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Advertising for the Mob
It sounds ridiculous: Hopeless failure of an adman gets canned from his twelfth agency and starts a crime family. The whitest white guy this side of the Mississippi, said adman happens to be adopted, with no union-labor lineage to speak of. One chosen brother in crime is Filipino, another African-American. But wait, there's more! The new mobsters christen themselves "La Familia," don neon-colored zoot suits and — insert drumroll here — attempt to take over the "protection business" on the Hill. A ridiculous plot line, yes, served up with a hokey score to match. Yet director Scott Wibbenmeyer nonetheless manages to yield a lot of laughs with Advertising for the Mob. The fabulous casting includes a number of local celebrities in off-color positions: Kim Tucci liberally dropping F-bombs as Godfather of the Hill; Victoria Babu mocking a blowhard of a newscaster while on air; Tony Twist wreaking environmental havoc while simulating a sex act, and Adriana Fazio maiming La Familia with a handheld bottle of fertilizer. All in all, this romp of a crime flick pays off. Monday, July 21, 7:15 p.m., at the Tivoli Theatre. — Kristen Hinman

The Color of Justice, Episode 1: "The People vs. The Dollar"
Missouri's execution rate is one of the highest in the nation, and Ronnell Falaq Bennett and Damon Davis take that disturbing fact to the streets in a memorable opening scene of their documentary, The Color of Justice. The wavering voices and faltering opinions of local passersby questioned about their views on the death penalty — as well as the tales of former police officer Redditt Hudson, who is now a Racial Justice Associate for the American Civil Liberties Union — preface the murky details surrounding two death penalties resulting from the murder of sisters Robin and Julie Kerry, who were sexually assaulted and pushed off the Chain of Rocks Bridge in 1991. Though two men, Marlin Gray and Antonio D. Richardson, were sentenced to death for the incident, the documentary offers evidence of several injustices related to the case, including that Marlin Gray, who was executed in 2005, may have been physically assaulted by police officers directly before his confession to the crime. While the directors' sometimes forcefully obvious attempts to sway viewers' opinion were evident, they provide a riveting look into the local racial divide surrounding this case. Monday, July 21, 5 p.m., at the Tivoli Theatre. — Kristy Wendt

Details

Eighth Annual St. Louis Filmmakers Showcase
July 19 to 24. Screening at the Tivoli Theatre, the Regional Arts Commission and Blueberry Hill.
For more information call314-289-4152 or visitwww.cinemastlouis.org.

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Say Goodnight
The word "dude" made its first first public appearance when, in 1883, Jonathan Periam used it to describe men that were "ill-bred, ignorant but ostentatious, [and] from the city" in his citizen's guide The Home and Farm Manual. Though the guide has fallen out of use and the word "dude" now also potentially conveys any number of emotions, Periam's definition is the best one for the male characters in David VonAllmen's comedy Say Goodnight. Three dudes, Leroy (Rob Benedict), Mason (Christopher Gessner) and Bernard (David Monahan) meet a mutual friend to hash out relationships gone kaput, and through the course of their conversation and several beers, the viewer is whisked back in time to a series of chance encounters, first dates, and embarrassingly rookie relationship foibles as they occur. For those who've tired of the bar scene, this movie is a tour de force reminder of why: Those first superficial conversations, not really compelling to begin with, can lead to worst case scenarios of intense relationships consisting of little more than cruelly intimate one-upmanship. Tuesday, July 22, 7 p.m., at the Tivoli Theatre. — Kristy Wendt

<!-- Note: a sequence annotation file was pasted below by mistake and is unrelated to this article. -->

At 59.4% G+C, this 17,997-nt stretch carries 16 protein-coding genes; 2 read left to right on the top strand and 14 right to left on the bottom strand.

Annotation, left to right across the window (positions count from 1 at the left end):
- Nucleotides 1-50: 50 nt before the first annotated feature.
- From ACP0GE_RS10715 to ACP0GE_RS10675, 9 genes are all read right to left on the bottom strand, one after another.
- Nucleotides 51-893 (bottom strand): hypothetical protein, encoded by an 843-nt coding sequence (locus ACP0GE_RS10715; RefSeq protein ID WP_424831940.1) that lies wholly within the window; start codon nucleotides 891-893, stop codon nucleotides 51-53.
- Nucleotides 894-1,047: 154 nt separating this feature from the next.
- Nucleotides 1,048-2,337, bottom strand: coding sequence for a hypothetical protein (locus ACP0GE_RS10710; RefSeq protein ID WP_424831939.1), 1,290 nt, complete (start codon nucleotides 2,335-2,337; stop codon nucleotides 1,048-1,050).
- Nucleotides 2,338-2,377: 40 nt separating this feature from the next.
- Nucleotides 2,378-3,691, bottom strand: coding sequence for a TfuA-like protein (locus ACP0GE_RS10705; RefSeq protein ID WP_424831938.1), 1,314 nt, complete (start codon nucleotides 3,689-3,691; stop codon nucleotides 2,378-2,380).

That All May Be One The Sisters of St. Joseph of Carondelet have been a continued presence in St. Louis since 1836 when the first six sisters arrived from France. Then, as now, they lived in a motherhouse in Carondelet which has expanded from a log cabin to a large building that, as more than one sister has observed, resembled a prison before its recent renovation. They established and operated the St. Joseph Institute for the Deaf, St. Joseph Academy and the Nazareth Living Center, a retirement community. Karen Kearns’ documentary That All May Be One chronicles this remarkable group of women who have always been self-governing and respectfully defiant of the Church patriarchy. They were also, as several sisters note proudly, the first order to abandon the habit after Vatican II. Today their numbers are dwindling — 444 sisters remain, and their average age is 71 — but they have vowed, as long as any sisters survive, to continue to serve St. Louis. We, in turn, should be proud to have them. Wednesday, July 23, 5 p.m., at the Tivoli Theatre.Aimee Levitt
 
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